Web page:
| ||Say it. Don't Spray it!
O.K., at primary school - the same one with all the pyrotechnics a few chapters ago - one of the teachers, Mr. Hazlett, was a big culchie * (from County Cork, in fact) who played Gaelic football * *. When he started at the school, he had been in some sort of accident and needed to do physio daily.
In the afternoons, we'd be given some work to do and he'd go and do his exercises. He had a single mattress at the back of the classroom where he'd lie down and lift sandbags which he laid across his legs, one at a time.
At first, all you could hear would be the sound of his breathing as he exerted himself but it wouldn't be long before the sniggering would start.
He'd try to shout but was breathless -
"YOU... BOYS... DO... YOUR... WORK... AND... BE... QUIET ...
as paper airplanes flew overhead, rulers got twanged on the edges of desks and diligent guys got a sly kick or a slap on the head from one the bullies. The braver boys would go to the top of the class - out of sight of the bed - and do a mime of Mr. Hazlett teaching us. He tended to drool a bit, particularly when he got cross which encouraged the mime artist to let loose with some gob on the floor to the accompaniment of muffled giggles.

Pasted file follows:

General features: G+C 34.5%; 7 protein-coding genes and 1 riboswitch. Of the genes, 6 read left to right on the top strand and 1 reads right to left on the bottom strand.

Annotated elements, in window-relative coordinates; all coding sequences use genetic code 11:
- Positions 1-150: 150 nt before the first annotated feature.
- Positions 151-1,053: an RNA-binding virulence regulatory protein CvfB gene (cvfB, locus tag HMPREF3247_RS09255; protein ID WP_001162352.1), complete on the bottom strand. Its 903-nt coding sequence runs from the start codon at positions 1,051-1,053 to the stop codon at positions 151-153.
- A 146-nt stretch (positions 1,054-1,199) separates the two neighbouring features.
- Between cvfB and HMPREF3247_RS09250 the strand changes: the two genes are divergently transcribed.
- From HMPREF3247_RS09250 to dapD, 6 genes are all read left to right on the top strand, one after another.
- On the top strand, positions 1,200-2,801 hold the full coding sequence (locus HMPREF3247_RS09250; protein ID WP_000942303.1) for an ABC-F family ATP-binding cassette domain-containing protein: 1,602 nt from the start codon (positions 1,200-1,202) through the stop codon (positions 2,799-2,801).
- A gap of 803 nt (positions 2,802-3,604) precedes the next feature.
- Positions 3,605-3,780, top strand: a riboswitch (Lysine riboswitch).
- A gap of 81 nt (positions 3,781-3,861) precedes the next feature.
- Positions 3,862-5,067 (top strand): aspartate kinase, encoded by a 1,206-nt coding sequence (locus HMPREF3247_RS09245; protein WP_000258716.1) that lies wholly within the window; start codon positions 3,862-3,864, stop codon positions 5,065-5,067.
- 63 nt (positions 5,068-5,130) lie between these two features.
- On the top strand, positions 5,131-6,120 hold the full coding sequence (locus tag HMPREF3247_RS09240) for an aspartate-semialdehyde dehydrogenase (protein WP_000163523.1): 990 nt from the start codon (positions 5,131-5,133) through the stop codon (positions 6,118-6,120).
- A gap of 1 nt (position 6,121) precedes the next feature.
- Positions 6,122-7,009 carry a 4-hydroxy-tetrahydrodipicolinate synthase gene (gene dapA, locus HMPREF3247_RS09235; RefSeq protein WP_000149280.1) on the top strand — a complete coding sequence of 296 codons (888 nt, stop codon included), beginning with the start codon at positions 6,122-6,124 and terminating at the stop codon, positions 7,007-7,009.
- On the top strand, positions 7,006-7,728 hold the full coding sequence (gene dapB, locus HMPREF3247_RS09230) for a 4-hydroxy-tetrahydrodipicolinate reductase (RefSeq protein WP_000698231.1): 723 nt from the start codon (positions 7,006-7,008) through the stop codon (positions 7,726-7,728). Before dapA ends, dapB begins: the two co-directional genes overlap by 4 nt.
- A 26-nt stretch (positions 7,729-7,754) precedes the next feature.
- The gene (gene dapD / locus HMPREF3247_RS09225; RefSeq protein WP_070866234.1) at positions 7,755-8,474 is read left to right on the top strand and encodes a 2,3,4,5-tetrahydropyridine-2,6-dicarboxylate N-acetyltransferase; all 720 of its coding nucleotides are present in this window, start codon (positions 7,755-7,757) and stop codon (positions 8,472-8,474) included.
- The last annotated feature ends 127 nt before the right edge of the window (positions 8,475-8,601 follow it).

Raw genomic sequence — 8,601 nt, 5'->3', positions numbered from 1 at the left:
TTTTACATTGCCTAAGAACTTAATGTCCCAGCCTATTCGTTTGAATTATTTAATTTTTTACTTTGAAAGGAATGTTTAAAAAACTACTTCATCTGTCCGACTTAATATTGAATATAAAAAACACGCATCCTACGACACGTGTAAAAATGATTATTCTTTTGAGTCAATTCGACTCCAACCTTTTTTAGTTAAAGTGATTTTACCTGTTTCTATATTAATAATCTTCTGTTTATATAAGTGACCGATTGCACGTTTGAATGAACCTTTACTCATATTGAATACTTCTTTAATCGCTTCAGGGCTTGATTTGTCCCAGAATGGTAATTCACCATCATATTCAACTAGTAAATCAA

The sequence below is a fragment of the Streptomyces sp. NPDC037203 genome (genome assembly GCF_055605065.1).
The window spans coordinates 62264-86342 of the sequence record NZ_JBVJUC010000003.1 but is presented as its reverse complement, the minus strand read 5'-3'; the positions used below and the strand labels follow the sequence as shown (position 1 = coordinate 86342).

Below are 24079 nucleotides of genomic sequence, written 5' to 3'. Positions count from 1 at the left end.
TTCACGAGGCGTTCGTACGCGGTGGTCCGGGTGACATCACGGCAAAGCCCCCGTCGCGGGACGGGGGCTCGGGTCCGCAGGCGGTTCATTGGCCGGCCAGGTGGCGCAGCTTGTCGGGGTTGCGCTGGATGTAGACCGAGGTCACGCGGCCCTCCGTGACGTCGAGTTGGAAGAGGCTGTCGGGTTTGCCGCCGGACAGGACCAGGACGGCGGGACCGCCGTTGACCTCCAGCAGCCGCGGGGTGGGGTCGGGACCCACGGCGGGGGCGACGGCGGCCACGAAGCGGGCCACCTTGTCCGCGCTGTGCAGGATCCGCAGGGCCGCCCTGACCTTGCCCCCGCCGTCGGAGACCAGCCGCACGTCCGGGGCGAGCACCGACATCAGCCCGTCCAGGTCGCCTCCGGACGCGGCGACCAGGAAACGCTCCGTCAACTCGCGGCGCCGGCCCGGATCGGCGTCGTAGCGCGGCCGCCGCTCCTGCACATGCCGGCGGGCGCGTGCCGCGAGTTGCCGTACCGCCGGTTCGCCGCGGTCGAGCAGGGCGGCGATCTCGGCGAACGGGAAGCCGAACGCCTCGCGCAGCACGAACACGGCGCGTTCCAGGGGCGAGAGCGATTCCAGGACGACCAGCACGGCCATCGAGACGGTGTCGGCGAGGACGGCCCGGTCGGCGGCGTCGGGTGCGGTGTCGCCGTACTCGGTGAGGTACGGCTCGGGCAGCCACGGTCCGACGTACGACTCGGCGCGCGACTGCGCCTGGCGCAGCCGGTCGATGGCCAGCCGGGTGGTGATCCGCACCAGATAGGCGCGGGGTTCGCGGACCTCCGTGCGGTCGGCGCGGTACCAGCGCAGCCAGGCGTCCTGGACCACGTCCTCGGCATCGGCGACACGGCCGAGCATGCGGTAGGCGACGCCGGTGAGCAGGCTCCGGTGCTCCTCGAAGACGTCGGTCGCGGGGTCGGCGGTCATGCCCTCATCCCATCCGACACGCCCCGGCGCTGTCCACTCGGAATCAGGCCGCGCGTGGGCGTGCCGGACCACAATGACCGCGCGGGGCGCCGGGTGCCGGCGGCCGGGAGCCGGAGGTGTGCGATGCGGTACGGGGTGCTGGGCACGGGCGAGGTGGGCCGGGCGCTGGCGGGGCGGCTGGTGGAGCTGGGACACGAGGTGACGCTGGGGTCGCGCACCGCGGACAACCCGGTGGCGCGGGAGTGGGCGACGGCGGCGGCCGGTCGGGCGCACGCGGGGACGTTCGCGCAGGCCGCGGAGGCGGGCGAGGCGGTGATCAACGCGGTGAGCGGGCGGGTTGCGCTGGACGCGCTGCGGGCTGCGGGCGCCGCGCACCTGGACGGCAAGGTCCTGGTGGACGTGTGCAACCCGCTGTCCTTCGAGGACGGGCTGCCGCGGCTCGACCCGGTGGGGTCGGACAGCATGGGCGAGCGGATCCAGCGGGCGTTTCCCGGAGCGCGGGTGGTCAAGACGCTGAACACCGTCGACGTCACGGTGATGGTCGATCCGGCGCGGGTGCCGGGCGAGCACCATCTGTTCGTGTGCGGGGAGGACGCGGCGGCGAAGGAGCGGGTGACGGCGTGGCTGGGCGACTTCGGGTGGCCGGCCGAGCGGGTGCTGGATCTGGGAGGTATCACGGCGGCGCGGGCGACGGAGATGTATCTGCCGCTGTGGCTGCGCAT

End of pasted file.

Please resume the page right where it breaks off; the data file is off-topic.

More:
We were a terrible shower...
* Culchie = a Dublin person's name for a country dweller
* * In a nutshell, Gaelic football is a cross between soccer and rugby. The purists might have something to say about that, but let them write their own fekkin' story :-)